Iditarod makes rule change after dogs test positive for a banned substance
Today the Iditarod Trail Committee made the announcement that it's revising rule #39 which deals with drug use.
"The revised rule has been put in place because several dogs in a single musher’s team in the 2017 Race tested positive for a prohibited substance,” stated an ITC press release Monday afternoon. “In consultation with legal counsel, the Board of Directors determined that the ITC would likely not be able to prove intent."
The trial committee says it would not release the name of the musher of involved because of the “sensitivity of the matter.”
Iditarod says the rule now holds the musher accountable for any positive test, but before changes to the rule ITC had to have proof of intent.
Rule #39 has a list of 13 banned substances examples that include anabolic steroids, muscle relaxants, tranquilizers, and opiates.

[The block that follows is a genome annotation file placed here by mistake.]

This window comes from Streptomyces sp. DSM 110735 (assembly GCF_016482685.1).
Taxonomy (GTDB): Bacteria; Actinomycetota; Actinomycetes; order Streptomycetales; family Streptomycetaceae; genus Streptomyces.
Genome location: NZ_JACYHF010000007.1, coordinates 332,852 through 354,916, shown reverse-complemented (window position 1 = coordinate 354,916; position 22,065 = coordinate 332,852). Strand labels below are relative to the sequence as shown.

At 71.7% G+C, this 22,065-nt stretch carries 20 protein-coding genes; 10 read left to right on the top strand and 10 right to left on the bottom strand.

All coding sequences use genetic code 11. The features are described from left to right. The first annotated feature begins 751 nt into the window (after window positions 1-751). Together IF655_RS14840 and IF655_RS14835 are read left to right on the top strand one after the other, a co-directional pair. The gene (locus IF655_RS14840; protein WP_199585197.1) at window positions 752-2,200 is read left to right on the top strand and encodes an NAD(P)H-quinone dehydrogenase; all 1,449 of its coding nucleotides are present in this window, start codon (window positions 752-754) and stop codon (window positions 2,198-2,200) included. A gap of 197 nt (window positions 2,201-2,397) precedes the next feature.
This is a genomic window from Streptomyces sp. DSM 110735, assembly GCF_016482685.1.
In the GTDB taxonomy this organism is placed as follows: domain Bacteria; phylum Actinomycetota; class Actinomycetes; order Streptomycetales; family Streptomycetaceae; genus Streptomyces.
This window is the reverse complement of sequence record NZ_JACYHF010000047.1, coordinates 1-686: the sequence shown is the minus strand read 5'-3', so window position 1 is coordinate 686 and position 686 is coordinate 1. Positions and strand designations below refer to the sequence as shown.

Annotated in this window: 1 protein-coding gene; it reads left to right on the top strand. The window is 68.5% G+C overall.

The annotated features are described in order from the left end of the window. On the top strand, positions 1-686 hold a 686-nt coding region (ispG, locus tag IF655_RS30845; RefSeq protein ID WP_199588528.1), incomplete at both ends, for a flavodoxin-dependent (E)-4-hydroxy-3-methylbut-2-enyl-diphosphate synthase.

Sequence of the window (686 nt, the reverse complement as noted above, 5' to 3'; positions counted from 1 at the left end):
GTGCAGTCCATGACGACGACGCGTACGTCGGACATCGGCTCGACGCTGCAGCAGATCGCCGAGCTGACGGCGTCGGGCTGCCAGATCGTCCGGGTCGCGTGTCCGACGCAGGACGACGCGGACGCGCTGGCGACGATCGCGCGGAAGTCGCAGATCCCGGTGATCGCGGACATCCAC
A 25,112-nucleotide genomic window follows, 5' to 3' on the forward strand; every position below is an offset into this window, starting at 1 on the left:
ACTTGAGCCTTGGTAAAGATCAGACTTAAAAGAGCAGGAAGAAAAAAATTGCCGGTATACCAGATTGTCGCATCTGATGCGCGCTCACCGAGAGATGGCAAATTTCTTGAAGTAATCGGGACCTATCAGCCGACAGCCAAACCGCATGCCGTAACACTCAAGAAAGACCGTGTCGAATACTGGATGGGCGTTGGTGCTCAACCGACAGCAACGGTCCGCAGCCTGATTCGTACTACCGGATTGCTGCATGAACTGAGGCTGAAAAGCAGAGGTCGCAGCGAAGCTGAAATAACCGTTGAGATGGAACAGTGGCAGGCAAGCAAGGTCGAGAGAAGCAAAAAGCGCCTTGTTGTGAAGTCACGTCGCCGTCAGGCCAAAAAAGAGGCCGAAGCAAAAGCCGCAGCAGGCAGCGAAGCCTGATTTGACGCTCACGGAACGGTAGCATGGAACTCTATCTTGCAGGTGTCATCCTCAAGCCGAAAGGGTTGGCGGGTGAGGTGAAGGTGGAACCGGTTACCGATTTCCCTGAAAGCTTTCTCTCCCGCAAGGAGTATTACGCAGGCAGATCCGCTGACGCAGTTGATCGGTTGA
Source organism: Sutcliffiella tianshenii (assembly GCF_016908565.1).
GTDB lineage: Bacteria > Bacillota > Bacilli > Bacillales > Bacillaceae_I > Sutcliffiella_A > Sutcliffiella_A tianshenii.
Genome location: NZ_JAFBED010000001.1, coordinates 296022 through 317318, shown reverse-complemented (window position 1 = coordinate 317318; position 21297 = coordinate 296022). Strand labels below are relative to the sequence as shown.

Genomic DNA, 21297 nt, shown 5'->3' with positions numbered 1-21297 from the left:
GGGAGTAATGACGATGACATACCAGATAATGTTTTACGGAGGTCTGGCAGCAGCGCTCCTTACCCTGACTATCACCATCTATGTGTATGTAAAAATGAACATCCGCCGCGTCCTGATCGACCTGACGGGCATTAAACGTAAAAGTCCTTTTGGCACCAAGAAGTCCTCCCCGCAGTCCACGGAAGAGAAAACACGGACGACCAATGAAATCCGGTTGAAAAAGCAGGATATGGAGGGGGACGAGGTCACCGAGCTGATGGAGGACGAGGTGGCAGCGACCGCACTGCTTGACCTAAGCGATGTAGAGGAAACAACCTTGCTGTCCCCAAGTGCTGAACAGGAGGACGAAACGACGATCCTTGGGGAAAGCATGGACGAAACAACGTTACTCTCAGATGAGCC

It also states, "no oral or topical drug which may suppress the signs of illness or injury may be used on a dog. No injectable may be used in dogs participating in the race. No other drugs or other artificial means may be used to drive a dog or cause a dog to perform or attempt to perform beyond its natural ability."
Mushers and their teams are drug tested before and after the race.
“Dogs are subject to the collection of urine or blood samples, at the discretion of the testing veterinarian, at any point from the pre-race examination until six hours after the team’s finish,” wrote the ITC.
For more on the Iditarod rule change click on